resident Lazarus Chakwera says tobacco farmers and industry stakeholders should accept the harsh reality that the tobacco industry is dying and start preparing for life without tobacco.
In his address marking the opening of the 2021 Tobacco Marketing Season at Lilongwe Auction Floors, the President called for the need to accept that things “are not well with the tobacco industry” at the moment.
His remarks come at a time when earnings from the country’s major foreign exchange earner have been declining, affecting the economy as manifested by a shaky foreign exchange position.
Said Chakwera : “What must be said and accepted is that our tobacco industry is dying, and we need an exit strategy to transition our farmers to crops that are more sustainable and more profitable.
“I am, therefore, calling on the Minister of Agriculture to begin consultations with all stakeholders and come up with a timeframe within which Malawi’s economy will be completely weaned off tobacco.”
National Statistical Office (NSO) figures indicate that the country’s tobacco earnings have declined by about 45 percent in 10 years, from $433 million (about K325 billion) in 2009 to $237 million in 2019.
In 2020, the country sold 112.89 million kilogramme (kg) of tobacco compared to 165.67 million kg in 2019.
From such a volume, the country earned $174 million (about K134 billion) against $237 million (about K182 billion) earned in 2019; hence, representing a 27 percent plunge.
Despite the drop in revenue, the market saw a marginal increase in the average price to $1.54 (about K1 185) per kg compared to $1.43 (about K1 101) per kg in the 2019 marketing season.
The market dynamics last year mirrored the conduct of the market in 2012 when $176.87 million (K135 billion) was realised against a revenue of $293 million (about K222 billion) earned in 2011, thus representing a 40 percent drop in revenue.
The sharp decline from the crop is attributed to the anti-smoking lobby championed by the World Health Organisation’s Framework Convention on Tobacco Control (WHO-FCTC) guidelines as well as the introduction of stiff production regulations that require all processes in the production value chain should be traced to do away with child labour and forced labour.
The latest blow that emerged in November 2019 was the World Release Order (WRO) by the United States Government which restricts tobacco from Malawi due to child and forced labour concerns.
Currently, only Alliance One Tobacco and Limbe Leaf are buying companies allowed to export to the US, having been cleared to have been producing tobacco in compliance with regulations.
Chakwera acknowledged that there are three harsh realities that all industry stakeholders must face head on and work together to address, including low bargaining power on the part of growers within the industry, poor regulation of the tobacco sector as well as declining demand for tobacco across the globe.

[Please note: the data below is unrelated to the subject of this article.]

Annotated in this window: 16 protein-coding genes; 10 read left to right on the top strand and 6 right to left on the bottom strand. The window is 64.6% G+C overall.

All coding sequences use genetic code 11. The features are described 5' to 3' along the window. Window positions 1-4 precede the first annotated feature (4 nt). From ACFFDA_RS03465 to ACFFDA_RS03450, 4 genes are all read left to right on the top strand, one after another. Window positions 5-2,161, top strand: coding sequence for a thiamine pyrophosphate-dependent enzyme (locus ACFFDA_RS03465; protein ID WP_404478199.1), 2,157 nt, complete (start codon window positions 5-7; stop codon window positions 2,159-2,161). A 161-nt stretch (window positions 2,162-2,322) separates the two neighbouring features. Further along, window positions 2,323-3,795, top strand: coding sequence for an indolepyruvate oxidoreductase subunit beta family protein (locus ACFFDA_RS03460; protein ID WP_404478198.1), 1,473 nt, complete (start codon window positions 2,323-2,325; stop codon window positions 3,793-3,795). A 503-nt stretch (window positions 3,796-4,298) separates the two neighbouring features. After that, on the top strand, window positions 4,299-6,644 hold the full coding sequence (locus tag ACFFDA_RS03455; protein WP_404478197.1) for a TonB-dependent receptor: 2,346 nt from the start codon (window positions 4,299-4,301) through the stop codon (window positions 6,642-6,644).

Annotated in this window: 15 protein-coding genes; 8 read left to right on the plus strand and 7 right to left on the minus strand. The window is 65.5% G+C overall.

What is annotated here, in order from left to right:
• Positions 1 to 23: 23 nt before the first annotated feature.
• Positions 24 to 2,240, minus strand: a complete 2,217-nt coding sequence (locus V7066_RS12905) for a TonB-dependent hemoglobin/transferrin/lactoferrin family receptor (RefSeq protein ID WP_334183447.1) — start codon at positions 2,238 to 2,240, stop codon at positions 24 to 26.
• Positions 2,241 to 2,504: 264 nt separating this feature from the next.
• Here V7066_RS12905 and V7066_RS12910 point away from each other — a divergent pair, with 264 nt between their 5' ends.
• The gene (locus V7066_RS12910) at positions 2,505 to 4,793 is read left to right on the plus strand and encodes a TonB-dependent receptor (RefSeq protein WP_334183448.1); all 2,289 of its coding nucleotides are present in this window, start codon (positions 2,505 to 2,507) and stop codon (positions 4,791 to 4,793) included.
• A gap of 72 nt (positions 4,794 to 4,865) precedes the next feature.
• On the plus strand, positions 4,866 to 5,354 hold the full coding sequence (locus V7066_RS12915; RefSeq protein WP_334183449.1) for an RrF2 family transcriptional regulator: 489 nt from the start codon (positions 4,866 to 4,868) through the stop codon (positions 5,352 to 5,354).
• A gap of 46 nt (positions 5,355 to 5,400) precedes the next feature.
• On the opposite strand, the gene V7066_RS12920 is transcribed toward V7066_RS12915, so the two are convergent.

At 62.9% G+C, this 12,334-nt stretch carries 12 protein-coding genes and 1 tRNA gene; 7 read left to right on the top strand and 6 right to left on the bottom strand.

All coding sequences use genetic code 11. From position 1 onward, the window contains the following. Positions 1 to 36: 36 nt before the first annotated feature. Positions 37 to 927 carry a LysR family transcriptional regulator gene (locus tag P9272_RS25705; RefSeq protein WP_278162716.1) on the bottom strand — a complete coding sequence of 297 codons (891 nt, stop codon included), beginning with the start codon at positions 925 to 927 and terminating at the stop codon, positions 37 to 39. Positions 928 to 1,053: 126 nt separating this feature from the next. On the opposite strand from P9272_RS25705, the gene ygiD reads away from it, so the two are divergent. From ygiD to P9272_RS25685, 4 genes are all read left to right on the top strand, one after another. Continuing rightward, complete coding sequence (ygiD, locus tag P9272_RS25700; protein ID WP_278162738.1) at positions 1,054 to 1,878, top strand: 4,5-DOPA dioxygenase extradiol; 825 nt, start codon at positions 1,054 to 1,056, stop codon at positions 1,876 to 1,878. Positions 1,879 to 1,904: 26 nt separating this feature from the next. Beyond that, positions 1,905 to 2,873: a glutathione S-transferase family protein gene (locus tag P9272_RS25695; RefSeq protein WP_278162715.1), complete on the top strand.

On the sharp decline in demand for tobacco, the President called on the Ministry of Agriculture to develop a strategy for preparing farmers for a more prosperous future built on other commercial crops that are more profitable and sustainable.
On the imbalance in bargaining power, Chakwera reminded stakeholders that the farmer is responsible for production, saying in any healthy industry, producers have a lot of bargaining power, which is not the case for Malawi’s tobacco farmers who are suffering injustices.
He also touched on poor regulation, saying the Tobacco Industry Act of 2019 is falling short of fair enforcement among all stakeholders, urging stakeholders to address all the imperfections in the law by taking their grievances to the Ministry of Agriculture for redress.
The President further observed that crops such as nuts, jatropha, and industrial hemp can be promoted as tobacco alternatives.
During the launch yesterday, the highest tobacco price on the auction floors was $1.50 while the lowest was $0.90 per kg, compared to last year’s $1.20.
On the contract side, the highest price per kg was $2.40 compared to last year’s $2.30.
Earlier before Chakwera addressed the gathering, The Nation monitored price tags inside the floors and the general mood among stakeholders.
Generally, the market was also characterised by high rejection rate to the dismay of growers interviewed at the floors.
Joseph Kamwendo, a farmer from Njewa in Lilongwe District, observed that the prices were not different from last year’s.
For instance, he said the $0.90 has been a minimum price for a long time; hence, suggested the need to raise it above $1 per kg.
Another farmer, Mathews Katsukunya from Mtengowanthenga in Dowa District, expressed displeasure with the start of the season, saying he brought 11 bales, but only two were bought while the rest were rejected.
Tobacco Processors Association chairperson Hugh Saunders, who is Alliance One Tobacco chief executive officer, said while he welcomed government’s call to improve on pricing, buyers operate independently; hence, he could not speak for everyone.
Tama Farmers Trust president Abel Kalima Banda said while the first day started slow, farmers should hope for improvements in coming days.
Minister of Agriculture Lobin Lowe challenged buyers to improve on price offering, promising that his ministry will implement the presidential directives.